The biggest obstacle to Saab being rescued in the past few years has been its former owner, General Motors. As a result, Saab’s current parent company, Spyker, has slapped GM with a $3 billion lawsuit for allegedly sabotaging a deal which would have saved the company.
Spyker files suit over continuing drama
Despite being in business for quite awhile, Saab was seriously on the ropes for several years before its bankruptcy, largely thanks to terrible sales. However, the brand is considered iconic for a number of reasons, most notably perhaps due to the reputation Saab cars had for safety and the distinctive fastback.
Saab had been purchased sometime ago by General Motors, which eventually spun the brand off in 2010, according to Inside Line, in the wake of GM’s bankruptcy and subsequent divesting of under-performing brands under its auspices. It was acquired by Spyker, a Danish sports car company, which tried to sell Saab to two Chinese companies, which was allegedly torpedoed by General Motors. As a result, Spyker is suing GM, seeking damages of $3 billion.
Intellectual property at core of dispute
The suit alleges that General Motors kept Saab from getting funding from Pang Da Automobile Trade Co. and Zhejian Youngman Lotus Automotive, an unrelated car company to the Lotus sports car brand. The issue is that the most recent range of Saab models, according to AutoBlog, such as the 9-3, 9-5 and 9-4x, employed a lot of General Motors engineering and technology. GM did not relish the prospect of its work getting used by a Chinese automaker.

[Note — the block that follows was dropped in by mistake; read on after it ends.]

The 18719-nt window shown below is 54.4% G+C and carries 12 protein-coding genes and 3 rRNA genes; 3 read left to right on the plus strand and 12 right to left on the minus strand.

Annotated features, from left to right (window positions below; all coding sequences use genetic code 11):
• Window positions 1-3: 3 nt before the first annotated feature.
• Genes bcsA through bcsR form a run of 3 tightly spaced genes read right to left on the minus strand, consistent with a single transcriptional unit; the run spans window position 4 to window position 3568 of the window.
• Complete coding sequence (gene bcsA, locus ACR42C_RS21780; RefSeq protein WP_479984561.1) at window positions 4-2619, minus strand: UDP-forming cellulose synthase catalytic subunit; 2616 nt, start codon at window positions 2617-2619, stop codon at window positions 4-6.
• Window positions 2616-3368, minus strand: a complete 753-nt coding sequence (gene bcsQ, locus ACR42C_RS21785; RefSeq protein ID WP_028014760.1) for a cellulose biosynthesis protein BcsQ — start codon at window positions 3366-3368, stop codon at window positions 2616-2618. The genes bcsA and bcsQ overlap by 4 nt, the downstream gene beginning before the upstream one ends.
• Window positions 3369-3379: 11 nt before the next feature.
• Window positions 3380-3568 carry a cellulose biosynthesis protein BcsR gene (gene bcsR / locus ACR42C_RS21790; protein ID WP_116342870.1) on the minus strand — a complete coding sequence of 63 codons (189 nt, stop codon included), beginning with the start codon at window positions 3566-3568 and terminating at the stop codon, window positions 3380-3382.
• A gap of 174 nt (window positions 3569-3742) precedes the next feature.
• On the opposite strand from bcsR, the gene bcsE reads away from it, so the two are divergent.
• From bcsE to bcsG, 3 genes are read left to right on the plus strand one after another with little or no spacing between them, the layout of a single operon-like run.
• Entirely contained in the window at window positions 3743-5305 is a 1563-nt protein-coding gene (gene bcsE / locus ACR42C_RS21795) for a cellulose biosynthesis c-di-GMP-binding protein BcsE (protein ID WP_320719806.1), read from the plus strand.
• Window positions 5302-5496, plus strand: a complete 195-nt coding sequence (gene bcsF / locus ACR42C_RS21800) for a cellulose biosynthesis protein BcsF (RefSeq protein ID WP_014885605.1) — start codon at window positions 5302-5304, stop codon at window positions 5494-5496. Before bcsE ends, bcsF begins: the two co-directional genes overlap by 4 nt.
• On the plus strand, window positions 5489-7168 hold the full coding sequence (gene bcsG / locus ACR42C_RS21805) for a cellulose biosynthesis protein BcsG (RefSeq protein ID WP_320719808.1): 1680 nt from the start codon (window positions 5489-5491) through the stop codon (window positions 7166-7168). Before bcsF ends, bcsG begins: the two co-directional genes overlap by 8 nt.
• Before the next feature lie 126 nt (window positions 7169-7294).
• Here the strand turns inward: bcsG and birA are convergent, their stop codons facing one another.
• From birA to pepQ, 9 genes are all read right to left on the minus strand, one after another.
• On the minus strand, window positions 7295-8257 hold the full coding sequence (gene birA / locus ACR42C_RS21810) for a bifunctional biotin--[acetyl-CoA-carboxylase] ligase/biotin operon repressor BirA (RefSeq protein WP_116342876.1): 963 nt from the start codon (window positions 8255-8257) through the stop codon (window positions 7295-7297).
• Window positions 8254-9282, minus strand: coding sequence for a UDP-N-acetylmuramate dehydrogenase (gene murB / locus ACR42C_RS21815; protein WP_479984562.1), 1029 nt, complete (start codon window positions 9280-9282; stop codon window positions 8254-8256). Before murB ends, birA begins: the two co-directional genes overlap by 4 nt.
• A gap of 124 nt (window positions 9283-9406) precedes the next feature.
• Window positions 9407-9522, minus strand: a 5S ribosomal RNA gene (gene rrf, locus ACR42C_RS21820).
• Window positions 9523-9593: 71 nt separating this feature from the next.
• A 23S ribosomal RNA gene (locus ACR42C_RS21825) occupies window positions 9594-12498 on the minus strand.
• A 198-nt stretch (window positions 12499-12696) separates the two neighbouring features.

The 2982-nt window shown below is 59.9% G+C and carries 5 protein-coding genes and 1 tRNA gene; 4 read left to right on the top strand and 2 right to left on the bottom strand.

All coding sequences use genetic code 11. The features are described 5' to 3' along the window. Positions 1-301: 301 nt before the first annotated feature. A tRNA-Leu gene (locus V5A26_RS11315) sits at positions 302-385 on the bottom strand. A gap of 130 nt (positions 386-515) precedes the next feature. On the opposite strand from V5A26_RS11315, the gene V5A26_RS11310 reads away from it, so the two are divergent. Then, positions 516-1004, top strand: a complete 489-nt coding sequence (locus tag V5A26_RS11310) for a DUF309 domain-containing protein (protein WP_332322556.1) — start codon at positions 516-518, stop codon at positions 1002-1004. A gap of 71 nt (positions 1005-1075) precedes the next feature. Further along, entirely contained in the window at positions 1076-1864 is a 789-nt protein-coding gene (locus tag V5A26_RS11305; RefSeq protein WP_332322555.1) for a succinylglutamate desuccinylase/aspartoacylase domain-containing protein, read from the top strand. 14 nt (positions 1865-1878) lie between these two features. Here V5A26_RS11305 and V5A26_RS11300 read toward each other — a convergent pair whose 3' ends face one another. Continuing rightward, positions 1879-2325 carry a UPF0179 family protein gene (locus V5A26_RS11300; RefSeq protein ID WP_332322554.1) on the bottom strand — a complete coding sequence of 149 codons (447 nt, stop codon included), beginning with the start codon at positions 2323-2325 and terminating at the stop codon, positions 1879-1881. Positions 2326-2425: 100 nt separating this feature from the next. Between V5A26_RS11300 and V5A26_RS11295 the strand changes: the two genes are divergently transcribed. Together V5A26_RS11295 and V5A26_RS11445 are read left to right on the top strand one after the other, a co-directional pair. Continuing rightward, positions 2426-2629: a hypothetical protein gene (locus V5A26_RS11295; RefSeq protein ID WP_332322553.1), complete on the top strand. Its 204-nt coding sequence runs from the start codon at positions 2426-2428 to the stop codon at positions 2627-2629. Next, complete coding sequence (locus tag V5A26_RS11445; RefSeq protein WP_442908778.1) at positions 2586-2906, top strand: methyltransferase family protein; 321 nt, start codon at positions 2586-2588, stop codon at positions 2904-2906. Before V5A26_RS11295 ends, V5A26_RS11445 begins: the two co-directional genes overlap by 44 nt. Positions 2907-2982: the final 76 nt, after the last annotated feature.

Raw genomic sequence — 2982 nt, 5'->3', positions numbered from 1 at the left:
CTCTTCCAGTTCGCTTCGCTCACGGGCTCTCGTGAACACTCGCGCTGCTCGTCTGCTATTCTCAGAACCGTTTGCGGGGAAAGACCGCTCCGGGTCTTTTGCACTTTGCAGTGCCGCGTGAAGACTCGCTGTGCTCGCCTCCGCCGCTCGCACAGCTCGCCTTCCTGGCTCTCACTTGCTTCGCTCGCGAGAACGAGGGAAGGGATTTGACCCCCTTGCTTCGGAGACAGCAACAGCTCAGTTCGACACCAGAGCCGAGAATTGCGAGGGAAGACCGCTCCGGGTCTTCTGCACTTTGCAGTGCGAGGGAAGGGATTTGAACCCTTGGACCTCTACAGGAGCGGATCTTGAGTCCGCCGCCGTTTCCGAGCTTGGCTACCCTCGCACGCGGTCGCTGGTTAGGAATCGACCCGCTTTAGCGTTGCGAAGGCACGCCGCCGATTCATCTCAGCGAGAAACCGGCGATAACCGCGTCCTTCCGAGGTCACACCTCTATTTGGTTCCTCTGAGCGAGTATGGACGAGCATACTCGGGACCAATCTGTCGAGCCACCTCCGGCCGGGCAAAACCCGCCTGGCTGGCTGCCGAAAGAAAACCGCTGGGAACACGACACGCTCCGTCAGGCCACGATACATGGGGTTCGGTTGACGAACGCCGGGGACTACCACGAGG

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However, a tentative plan, called the Framework Agreement within the negotiations, would have made any General Motors technology or design out-of-bounds for any new vehicles developed. New vehicles would be developed using the Saab PhoeniX concept car as a framework. However, General Motors said that since there was a modicum of GM influence on the PhoeniX, the deal needed approval from General Motors, which GM wasn’t going to give. When that happened, Youngman lost interest and Saab went bankrupt. Spyker alleges Saab would have been a viable company otherwise and the action was illegal, hence the lawsuit.
Brand no one was buying must be revived
In the meantime, Saab was placed in receivership and has been purchased by a consortium, which includes Spyker, called National Electric Vehicle Sweden AB, according to Inside Line. They are ostensibly going to start making electric cars sometime in the near future, but it’s anyone’s guess as to why, because Saab wasn’t selling many cars.
In 2009, according to Businessweek, only 8,680 Saab cars were sold in the United States, with another 25,093 in Europe. The next year was worse, according to AutoBlog, as Saab sales slumped even further to 5,445 in 2010 for the U.S. In the first 10 months of 2011, according to CNN, Saab had only sold 4,612 cars in the U.S. The brand was dying, which makes it all the more puzzling why General Motors would care about letting others take over and furthermore, why anyone would want to.